Assuming earnings projections don't deviate from that 4%, retesting the all time highs on the S&P would equate to paying 17.5 times this year's earnings. Pretty high multiple given the current sentiment so one would think we'd need higher earnings projections to get that kind of multiple expansion. Conversely, if earnings projections come down to flat, or around 161.25, the new par based 15.25 multiple on the S&P equals 2460.  Future year's earnings growth/decline %s can be used similarly to understand the potential longer run trajectory but under the context of the further out you try to project the more error there tends to be.

I could do the same exercise using the Hussman methodology and likely arrive at similar S&P values correlating to the Hussman based multiple.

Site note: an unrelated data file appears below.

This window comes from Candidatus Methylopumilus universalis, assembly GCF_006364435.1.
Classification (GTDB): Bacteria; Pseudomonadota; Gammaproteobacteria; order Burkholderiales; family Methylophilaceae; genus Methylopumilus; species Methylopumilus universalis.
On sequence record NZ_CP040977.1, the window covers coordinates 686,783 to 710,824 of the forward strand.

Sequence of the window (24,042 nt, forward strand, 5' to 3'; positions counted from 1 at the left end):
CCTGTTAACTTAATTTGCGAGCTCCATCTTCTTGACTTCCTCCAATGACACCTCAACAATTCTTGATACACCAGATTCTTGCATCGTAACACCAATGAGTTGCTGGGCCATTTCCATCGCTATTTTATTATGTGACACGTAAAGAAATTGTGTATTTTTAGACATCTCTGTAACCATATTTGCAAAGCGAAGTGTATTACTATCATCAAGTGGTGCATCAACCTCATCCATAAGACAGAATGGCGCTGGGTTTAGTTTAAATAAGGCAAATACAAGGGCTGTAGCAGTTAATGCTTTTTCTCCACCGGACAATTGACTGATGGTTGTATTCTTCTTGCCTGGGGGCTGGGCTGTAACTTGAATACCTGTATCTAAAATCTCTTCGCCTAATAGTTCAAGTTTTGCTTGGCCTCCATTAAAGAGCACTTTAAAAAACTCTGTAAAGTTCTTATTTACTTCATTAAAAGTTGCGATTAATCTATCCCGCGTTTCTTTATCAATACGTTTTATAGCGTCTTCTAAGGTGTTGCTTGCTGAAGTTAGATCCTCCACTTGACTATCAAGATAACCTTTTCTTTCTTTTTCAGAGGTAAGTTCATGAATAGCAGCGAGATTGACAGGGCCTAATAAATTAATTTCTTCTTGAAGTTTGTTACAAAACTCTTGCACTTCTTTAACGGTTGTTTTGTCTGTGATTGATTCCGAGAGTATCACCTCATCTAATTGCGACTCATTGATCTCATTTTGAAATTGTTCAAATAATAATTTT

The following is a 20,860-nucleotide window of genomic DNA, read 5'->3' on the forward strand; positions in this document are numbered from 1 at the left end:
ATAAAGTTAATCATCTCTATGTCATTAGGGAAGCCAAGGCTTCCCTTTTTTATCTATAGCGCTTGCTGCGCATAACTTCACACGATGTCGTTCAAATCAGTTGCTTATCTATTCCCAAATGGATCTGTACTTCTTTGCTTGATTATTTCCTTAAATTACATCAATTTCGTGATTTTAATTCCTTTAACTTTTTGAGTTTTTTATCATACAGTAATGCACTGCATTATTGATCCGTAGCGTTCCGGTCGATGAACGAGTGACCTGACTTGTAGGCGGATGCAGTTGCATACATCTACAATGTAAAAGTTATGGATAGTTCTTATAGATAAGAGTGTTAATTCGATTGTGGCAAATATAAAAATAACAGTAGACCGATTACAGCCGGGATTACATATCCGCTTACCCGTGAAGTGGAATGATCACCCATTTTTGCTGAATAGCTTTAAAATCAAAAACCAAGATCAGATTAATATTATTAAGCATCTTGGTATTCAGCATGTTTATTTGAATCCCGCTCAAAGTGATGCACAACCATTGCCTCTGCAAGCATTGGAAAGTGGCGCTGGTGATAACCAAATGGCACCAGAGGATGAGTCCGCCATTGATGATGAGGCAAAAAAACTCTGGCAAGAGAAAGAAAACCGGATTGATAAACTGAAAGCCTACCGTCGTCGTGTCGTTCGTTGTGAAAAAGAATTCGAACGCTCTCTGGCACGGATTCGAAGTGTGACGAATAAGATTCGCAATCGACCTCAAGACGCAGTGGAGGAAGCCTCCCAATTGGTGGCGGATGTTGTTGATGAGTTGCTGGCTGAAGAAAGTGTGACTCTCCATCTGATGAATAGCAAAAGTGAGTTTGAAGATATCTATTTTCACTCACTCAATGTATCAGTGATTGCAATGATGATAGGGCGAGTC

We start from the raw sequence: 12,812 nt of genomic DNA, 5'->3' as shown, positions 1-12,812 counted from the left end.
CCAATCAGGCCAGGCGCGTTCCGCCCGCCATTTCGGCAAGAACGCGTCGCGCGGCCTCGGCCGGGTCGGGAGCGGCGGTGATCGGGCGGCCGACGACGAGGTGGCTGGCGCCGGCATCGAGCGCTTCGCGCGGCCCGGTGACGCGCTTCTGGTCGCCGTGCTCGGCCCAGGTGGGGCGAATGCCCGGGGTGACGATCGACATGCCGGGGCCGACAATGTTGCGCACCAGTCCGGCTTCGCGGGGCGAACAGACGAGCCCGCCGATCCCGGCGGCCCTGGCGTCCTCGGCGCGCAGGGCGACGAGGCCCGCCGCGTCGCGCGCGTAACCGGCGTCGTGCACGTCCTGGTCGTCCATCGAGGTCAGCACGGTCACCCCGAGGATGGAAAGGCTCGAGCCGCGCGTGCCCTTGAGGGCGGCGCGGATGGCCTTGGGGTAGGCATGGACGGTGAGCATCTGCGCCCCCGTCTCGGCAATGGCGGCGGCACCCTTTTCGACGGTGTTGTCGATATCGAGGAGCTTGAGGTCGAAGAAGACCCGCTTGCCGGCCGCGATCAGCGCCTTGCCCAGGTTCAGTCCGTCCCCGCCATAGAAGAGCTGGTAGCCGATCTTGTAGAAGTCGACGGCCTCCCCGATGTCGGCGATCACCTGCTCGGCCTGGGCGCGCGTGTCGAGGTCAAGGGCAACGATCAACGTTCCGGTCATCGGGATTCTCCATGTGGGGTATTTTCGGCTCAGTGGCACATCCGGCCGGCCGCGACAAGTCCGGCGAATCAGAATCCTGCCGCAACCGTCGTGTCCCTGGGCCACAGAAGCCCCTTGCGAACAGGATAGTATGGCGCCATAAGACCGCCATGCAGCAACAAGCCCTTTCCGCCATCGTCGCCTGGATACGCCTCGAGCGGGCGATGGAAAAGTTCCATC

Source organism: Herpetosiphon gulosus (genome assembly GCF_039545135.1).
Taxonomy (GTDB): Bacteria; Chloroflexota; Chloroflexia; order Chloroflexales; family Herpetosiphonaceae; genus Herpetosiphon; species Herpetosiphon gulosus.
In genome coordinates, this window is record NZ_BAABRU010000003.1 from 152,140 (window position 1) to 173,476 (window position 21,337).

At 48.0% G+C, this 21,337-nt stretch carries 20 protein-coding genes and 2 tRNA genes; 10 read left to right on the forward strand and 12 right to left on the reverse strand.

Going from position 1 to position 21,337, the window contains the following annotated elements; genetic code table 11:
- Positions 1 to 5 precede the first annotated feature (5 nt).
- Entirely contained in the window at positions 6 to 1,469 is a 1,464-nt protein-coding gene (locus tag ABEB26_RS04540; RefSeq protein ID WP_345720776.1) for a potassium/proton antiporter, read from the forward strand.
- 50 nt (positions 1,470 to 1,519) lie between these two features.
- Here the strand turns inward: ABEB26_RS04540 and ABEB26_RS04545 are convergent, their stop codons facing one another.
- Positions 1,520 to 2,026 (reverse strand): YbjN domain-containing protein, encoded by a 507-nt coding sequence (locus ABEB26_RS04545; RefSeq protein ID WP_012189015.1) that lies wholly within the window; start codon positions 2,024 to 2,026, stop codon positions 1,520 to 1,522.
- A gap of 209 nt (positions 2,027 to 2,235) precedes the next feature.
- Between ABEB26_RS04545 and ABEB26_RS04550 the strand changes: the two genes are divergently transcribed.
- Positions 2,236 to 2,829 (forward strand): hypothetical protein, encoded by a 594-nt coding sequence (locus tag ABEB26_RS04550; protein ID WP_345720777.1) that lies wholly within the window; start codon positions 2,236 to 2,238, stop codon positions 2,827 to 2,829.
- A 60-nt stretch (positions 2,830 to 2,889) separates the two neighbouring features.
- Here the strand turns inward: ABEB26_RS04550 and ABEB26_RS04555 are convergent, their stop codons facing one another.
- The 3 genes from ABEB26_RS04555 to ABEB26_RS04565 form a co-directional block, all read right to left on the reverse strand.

Good times...







« Last Edit: January 25, 2019, 09:28:34 am by Boardon Hamsay »
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BENTON PIGGEE

Re: Markets.......
« Reply #258 on: January 30, 2019, 04:04:13 pm »

Dow Jones is back above his 200 day moving average. Next resistance is 800 points higher, at 25,800.
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ricepig

Re: Markets.......
« Reply #259 on: January 30, 2019, 04:16:41 pm »

Dow Jones is back above his 200 day moving average. Next resistance is 800 points higher, at 25,800.

Maybe we'll hit it tomorrow.........I'm back even from October, hopefully we don't rollover and die.

Boardon Hamsay

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Re: Markets.......